Given the difficulty finding facilities to fill smaller cylinders, I would recommend a minimum of 10 pounds capacity be used. Also, given the weight of the cylinder, I would recommend using a cylinder made out of aluminum for easier handling.

The Gas Pressure Regulator: The gas pressure regulator is connected to the CO2 cylinder and its function is to lower the higher pressure CO2 gas in the cylinder to the pressure required for the reactor to function. The regulator not only reduces the pressure but also acts like a dynamic valve to maintain a constant pressure level at the delivery outlet regardless of the changes in flow, which is something a simple manual valve cannot do.


A regulator specified for CO2 use is built of CO2 compatible materials as well as being fitted with the right CGA 320 connection type (for the US). Never use a regulator specified for a different gas. Most regulators have two pressure gauges: the one closer to the connector of the cylinder measures the pressure of the CO2 in the cylinder, while the other is used to measure the delivery pressure. These regulators also have a means to adjust the delivery pressure’s set point, usually a pressure adjusting knob in the center of the regulator body (see Diagram 3). Internally, it is fitted with a diaphragm, a range spring and the poppet assembly, which is a conical piece on a stem connected to the diaphragm that acts like a dynamic valve.

Its operation is rather simple: as the gas gets consumed, the pressure in the delivery chamber tends to drop, thereby reducing the upward force on the diaphragm, which then tends to drop. As it tends to drop, the poppet assembly lowers, thereby increasing the opening in between chambers and letting additional gas pass from the inlet high-pressure chamber into the lower pressure delivery chamber.

As gas passes from the high pressure chamber into the delivery chamber, the pressure in the delivery chamber is restored. The force upon the diaphragm increases and so pushes it upwards, thus pulling up the poppet which then reduces the size of the opening in between chambers, causing it to partially close.

The range spring provides the force upon the diaphragm that forces it down to open the poppet, so the stronger or more compressed the spring is, the more pressure will be required inside the delivery chamber to raise the diaphragm and as a result the higher the delivery pressure will be. In other words, to increase the delivery pressure, the pressure-adjusting knob is turned in (clockwise) to compress the spring. Replacing the spring with one of a higher or lower strength can change the regulator’s delivery pressure range.

Now that we understand a little better how the regulator works, I am able to explain a bit more about some of the odd behavior of some regulators and why some may behave differently than others. Assume for a moment that the diaphragm is not very flexible. Under this scenario the force required to flex the diaphragm will be greater; equivalent to having a stronger or more compressed spring, so the delivery pressure must be higher in the delivery chamber for the regulator to properly operate. As a result, a regulator with a less flexible diaphragm, say a metallic diaphragm rather than rubber (usually Neoprene), will be stronger and last longer but will not be able to deliver a low enough pressure.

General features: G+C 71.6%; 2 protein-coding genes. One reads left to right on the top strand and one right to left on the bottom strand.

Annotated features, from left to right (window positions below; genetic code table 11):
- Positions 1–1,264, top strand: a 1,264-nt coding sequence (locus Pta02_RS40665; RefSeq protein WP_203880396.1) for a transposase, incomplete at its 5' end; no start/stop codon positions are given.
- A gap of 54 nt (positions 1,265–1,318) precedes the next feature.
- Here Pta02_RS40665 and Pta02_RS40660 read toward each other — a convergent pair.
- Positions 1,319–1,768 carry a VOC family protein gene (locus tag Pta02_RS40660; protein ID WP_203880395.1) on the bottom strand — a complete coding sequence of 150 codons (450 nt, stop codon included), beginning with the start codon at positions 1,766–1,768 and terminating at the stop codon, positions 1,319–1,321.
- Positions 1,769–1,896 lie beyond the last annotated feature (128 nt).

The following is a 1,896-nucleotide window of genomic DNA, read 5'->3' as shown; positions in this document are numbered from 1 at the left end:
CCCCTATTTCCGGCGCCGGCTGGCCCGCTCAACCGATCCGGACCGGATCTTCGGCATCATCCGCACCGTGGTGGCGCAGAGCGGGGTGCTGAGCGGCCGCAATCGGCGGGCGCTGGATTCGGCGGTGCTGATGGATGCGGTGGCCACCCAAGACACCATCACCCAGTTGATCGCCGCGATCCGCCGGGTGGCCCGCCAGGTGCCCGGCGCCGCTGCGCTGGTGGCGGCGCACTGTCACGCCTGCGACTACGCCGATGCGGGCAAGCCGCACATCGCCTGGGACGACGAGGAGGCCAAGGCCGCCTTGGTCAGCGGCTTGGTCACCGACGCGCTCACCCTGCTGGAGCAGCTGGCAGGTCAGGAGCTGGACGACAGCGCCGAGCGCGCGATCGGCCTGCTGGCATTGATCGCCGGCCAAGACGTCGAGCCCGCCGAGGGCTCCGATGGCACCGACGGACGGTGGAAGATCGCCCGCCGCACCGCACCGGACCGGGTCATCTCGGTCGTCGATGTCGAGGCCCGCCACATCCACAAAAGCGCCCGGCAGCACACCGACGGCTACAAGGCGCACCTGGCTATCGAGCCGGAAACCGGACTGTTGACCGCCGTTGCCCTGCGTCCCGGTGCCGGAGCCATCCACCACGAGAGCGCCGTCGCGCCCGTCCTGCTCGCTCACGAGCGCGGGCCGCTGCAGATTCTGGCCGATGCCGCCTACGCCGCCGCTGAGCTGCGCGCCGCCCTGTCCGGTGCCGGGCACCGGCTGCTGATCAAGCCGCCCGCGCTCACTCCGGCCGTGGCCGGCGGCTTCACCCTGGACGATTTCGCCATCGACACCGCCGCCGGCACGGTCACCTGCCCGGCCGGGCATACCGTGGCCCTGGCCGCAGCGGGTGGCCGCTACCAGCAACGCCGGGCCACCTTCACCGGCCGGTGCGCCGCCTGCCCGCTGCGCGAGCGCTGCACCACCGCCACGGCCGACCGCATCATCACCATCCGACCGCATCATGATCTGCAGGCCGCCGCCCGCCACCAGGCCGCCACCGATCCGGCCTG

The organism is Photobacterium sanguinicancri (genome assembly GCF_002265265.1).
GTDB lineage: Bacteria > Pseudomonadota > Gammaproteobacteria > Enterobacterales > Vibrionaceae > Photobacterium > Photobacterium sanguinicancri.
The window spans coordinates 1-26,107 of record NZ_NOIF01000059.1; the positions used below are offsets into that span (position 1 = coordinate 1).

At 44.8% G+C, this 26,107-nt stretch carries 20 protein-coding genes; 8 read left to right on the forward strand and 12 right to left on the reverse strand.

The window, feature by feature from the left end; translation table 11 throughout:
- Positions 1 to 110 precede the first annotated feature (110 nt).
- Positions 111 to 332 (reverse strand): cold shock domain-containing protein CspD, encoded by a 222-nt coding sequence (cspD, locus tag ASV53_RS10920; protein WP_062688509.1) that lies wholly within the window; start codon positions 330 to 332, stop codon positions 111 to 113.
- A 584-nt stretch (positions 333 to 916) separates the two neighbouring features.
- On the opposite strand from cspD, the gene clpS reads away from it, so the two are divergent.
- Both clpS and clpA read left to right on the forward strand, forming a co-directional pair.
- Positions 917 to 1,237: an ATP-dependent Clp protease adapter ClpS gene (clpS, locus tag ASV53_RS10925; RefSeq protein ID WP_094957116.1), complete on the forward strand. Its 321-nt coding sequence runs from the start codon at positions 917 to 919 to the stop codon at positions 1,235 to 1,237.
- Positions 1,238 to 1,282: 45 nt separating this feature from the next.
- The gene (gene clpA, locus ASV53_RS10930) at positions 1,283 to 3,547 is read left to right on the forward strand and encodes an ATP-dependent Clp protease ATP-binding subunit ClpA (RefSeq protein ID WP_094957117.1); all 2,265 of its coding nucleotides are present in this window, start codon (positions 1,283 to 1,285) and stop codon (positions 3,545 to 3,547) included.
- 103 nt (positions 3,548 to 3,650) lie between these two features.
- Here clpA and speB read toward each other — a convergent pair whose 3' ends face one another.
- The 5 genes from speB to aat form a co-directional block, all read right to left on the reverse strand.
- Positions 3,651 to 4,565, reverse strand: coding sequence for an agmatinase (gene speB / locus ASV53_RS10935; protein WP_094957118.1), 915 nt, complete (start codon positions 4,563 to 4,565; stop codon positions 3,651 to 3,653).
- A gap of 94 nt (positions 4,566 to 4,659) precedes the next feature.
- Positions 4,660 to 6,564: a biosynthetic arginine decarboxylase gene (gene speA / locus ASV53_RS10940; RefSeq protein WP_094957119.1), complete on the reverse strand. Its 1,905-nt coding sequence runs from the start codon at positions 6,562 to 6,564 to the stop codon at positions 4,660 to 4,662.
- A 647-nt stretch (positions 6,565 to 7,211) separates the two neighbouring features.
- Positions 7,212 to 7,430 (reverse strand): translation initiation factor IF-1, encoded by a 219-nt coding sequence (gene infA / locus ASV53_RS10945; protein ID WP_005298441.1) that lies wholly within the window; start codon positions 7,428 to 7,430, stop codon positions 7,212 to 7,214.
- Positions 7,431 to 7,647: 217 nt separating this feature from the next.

This is important because the higher the delivery pressure, the more difficult it will be to adjust the flow of CO2 because very small adjustments to the CO2 needle valve will result in a large change in flow. Sometimes the needle valve is not sensitive enough, thus making bubble rate adjustment almost impossible. In addition, a less flexible diaphragm will take longer to react to changes in pressure, and this delay in reaction time will let more gas pass between chambers before the poppet acts creating more of a closing and opening effect rather than a throttle effect resulting in a delivery pressure that cycles higher and lower as the poppet opens and closes also resulting in a cyclical increase and reduction of the CO2 flow rate. A smaller diameter diaphragm will pretty much behave as a less flexible diaphragm and cause similar effects.

In summary, a regulator with a larger diameter diaphragm of a more flexible material with a lower strength spring will be more sensitive, accurate and provide a more stable delivery pressure. Unfortunately, it will be prone to more frequent failure and rupture of the diaphragm. Thus, the manufacturers usually compromise and design for longevity and economy resulting in too high a delivery pressure, and this makes many regulators available in the hobby only marginally suitable.

The number one complaint I hear, and the number one reason why calcium reactors have developed a reputation for being difficult to set up and to need a lot of tinkering, is the difficulty in adjusting for a low and stable enough CO2 bubble rate, which is mostly due to the limited capability of the regulators available for the hobby.